The way you accomplish your purpose is through your capacity to think. We use the term Reason. Everything that is alive has a method of staying alive. A lion has claws to hunt with. A deer has the speed to avoid the hunter. And, human beings have the capacity to think. Our capacity to think is literally our only means of survival, success and happiness. There are no short cuts, no free lunches. There are two pillars to the thinking process. The first is Liberty. Freedom is essential to proper thinking. Regulations literally keep us from thinking. Regulation defines the barriers to thinking. The fundamental issue is that given our nature as a human being we must be free to think in order to live. The second pillar is educational systems. Educational systems are so critical to economic well being that we can't afford a failed K through 12 educational systems, which is why we must privatize education.
When you're clear about your purpose and you use your thinking capacity to accomplish your purpose, you raise your self-esteem. Self-esteem is the foundation for happiness and happiness is the end of the game. Money is not the end of the game. Money can be a means, but it is not an end. Happiness, in the deepest sense, is the end goal. Self-esteem is a complex subject, but I’ll share a thought that has social implications. As human beings, most people, and certainly everyone is this room, gets most of your self-esteem from your work. And I use the term work in a broad context. Raising children is important work. So, work drives self-esteem. Something I say to all the employees at BB&T. It's very important to BB&T that you do your job well, but it's far more important to you. You might fool me about how well you do your job. You might fool your boss about how well you do your job; but you'll never fool you. If you don't do your work the best you can possibly do it, given your level of skill and knowledge – you can't do the impossible – if you don’t do your work the best you can do it, you will lower your self-esteem. The flip side is also true. Do your work the best you can possibly do it, and you will raise your self-esteem. And that's more important than whether you get more money or whether you get a promotion.
This concept is true from a societal perspective. Take a man that's an entry-level construction worker, working extremely hard just barely making a living. Very importantly, he gets to earn the self-esteem of taking care of his family and his life. He may not have a lot of money, but he has pride. Take that same man and give him welfare. He may have a better material life, but he loses his self-esteem. And that's a huge price to pay.
America is not the land of security. We care about security, but we're not the land of security. The settlers did not come to Jamestown to be secure. America is the land of opportunity. Opportunity to become extremely successful. Opportunity to fail and try again. America is the land of opportunity, and opportunity requires economic and political freedom. This powerful idea is how we created the most successful and the most benevolent society in history. Unfortunately, this philosophical principle will get lost because of the combination of altruism and pragmatism. And the long-term consequences will be very severe. And that's my message when I go out and talk about this environment. We must protect the philosophical idea that each individual has the moral right to his own life, he is a slave to no man. This is the concept that made America Great. Thank you very much.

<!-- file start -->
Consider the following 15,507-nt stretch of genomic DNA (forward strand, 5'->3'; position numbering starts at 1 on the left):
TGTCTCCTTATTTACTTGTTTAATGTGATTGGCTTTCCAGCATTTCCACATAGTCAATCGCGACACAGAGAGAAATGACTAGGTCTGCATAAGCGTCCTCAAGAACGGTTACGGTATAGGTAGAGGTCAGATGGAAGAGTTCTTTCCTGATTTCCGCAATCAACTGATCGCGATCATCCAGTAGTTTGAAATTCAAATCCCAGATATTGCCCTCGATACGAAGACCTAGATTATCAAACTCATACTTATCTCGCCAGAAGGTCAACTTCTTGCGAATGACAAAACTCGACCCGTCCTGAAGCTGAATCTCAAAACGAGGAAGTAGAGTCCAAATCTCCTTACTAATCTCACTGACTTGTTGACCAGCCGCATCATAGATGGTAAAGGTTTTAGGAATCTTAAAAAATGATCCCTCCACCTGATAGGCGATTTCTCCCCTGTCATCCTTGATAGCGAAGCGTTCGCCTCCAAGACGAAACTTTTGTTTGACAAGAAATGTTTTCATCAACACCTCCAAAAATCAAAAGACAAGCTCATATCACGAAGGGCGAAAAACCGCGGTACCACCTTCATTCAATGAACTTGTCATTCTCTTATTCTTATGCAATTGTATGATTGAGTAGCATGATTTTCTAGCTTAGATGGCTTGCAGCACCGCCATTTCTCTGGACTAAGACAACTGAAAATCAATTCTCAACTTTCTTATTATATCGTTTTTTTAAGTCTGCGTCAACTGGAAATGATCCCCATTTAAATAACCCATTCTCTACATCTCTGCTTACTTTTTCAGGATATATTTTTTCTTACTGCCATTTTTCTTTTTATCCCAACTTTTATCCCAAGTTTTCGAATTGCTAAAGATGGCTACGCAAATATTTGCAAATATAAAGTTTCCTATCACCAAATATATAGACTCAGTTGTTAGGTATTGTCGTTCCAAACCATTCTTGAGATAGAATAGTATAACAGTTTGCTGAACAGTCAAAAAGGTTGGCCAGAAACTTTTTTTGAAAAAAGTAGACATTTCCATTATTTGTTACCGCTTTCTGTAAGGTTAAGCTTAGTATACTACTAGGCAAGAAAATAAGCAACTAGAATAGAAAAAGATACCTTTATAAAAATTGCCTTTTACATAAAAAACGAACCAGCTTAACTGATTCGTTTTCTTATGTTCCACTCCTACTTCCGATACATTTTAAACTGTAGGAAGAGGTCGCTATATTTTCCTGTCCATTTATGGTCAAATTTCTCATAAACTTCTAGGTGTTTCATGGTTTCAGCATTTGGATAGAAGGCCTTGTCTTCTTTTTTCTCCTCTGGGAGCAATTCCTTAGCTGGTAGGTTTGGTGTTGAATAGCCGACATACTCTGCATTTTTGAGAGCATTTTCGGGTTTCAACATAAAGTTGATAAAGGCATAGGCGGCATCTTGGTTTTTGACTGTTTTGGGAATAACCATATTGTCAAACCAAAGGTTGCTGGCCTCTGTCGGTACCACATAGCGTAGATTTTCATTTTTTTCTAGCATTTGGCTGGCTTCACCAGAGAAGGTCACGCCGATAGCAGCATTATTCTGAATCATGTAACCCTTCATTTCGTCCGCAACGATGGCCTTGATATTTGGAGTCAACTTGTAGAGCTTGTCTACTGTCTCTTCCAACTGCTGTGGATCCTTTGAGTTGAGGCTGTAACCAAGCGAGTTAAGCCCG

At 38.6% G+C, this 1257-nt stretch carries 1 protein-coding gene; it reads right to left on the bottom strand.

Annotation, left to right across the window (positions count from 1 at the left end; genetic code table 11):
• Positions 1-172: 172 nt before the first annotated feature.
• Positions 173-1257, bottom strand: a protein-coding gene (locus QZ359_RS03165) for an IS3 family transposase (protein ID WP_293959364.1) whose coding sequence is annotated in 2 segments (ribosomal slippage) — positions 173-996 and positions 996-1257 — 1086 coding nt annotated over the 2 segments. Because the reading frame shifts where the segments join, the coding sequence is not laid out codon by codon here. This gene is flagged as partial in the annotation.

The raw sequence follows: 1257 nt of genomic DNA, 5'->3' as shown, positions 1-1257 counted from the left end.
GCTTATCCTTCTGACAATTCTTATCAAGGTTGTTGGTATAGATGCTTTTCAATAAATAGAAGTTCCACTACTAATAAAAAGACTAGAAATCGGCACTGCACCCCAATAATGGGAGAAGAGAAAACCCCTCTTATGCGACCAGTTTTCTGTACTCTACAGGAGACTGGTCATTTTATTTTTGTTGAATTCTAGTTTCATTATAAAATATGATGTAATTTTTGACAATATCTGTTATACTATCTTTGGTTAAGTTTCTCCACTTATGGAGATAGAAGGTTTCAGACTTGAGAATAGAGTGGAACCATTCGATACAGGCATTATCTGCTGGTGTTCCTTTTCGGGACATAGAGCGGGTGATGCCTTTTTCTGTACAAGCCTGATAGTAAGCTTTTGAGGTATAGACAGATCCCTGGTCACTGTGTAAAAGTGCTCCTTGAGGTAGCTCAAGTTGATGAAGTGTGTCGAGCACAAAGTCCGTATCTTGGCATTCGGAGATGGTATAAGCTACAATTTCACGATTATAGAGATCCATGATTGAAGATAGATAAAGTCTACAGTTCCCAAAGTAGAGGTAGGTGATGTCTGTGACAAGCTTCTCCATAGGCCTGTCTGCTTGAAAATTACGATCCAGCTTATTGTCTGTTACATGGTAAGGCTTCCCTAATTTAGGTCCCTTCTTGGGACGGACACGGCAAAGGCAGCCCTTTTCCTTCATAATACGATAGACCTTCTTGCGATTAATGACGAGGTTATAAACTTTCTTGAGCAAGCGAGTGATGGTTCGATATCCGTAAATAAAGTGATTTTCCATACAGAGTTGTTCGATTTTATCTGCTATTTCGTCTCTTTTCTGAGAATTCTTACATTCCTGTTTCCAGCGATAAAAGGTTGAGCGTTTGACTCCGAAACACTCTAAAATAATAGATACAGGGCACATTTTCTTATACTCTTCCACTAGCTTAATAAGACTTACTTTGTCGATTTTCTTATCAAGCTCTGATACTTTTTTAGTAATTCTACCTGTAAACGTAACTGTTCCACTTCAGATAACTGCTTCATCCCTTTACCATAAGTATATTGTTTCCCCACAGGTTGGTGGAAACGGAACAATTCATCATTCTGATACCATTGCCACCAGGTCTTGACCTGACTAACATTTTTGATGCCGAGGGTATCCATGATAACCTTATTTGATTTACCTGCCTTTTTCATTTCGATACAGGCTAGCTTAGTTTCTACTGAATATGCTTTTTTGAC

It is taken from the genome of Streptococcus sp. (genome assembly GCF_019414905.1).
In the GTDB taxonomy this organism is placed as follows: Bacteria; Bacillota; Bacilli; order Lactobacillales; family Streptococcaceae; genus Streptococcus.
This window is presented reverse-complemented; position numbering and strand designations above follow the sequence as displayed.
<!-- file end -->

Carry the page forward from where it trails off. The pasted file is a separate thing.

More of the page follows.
|08-27-2009, 11:00 PM||#3|
Join Date: Sep 2006
Location: Washington, DC
Re: Post Mortem Financial Crisis Speech
Congratulations on the longest post in Warpath history.
Insert witty signature here
|08-28-2009, 07:31 AM||#5|
Join Date: Mar 2004
Re: Post Mortem Financial Crisis Speech
Financial crisis real simple. Markets value based on speculation. Ooops too many houses have been built we must fill them. Oops can't fill them. Housing prices decline. Oops one of the ten commandments of the free market religion has failesd us. Housing prices can decline. Geronimo I lost it all.
|08-28-2009, 07:40 AM||#6|
Join Date: Mar 2004
Re: Post Mortem Financial Crisis Speech
Jamestown trivia contest: 2 firsts in the "New" World for Jamestown.
The first representative assembly in the New World convened in the Jamestown church on July 30, 1619. The General Assembly met in response to orders from the Virginia Company "to establish one equal and uniform government over all Virginia" which would provide "just laws for the happy guiding and governing of the people there inhabiting." The other crucial event that would play a role in the development of America was the arrival of Africans to Jamestown. A Dutch slave trader excanged his cargo of Africans for food in 1619. The Africans became indentured servants, similar in legal position to many poor Englishmen who traded several years of labor in exchange for passage to America. The popular conception of a race-based slave system did not fully develop until the 1680s.
Your post is so long I am gonna have fun all day.
|08-28-2009, 09:17 AM||#7|
Join Date: Nov 2006
Re: Post Mortem Financial Crisis Speech
|08-28-2009, 09:54 AM||#8|
Join Date: Mar 2004
Re: Post Mortem Financial Crisis Speech
We have a contradiciton here.
1619 to 1865 is 246 years slavery
1865 to 2009 is 144 years Reconstruction + Jim Crow + Civil Rights + present
Question can anyone answer? Is it easier to make a profit, if let's say you don't have to pay for labor, or your labor costs are tools and boots?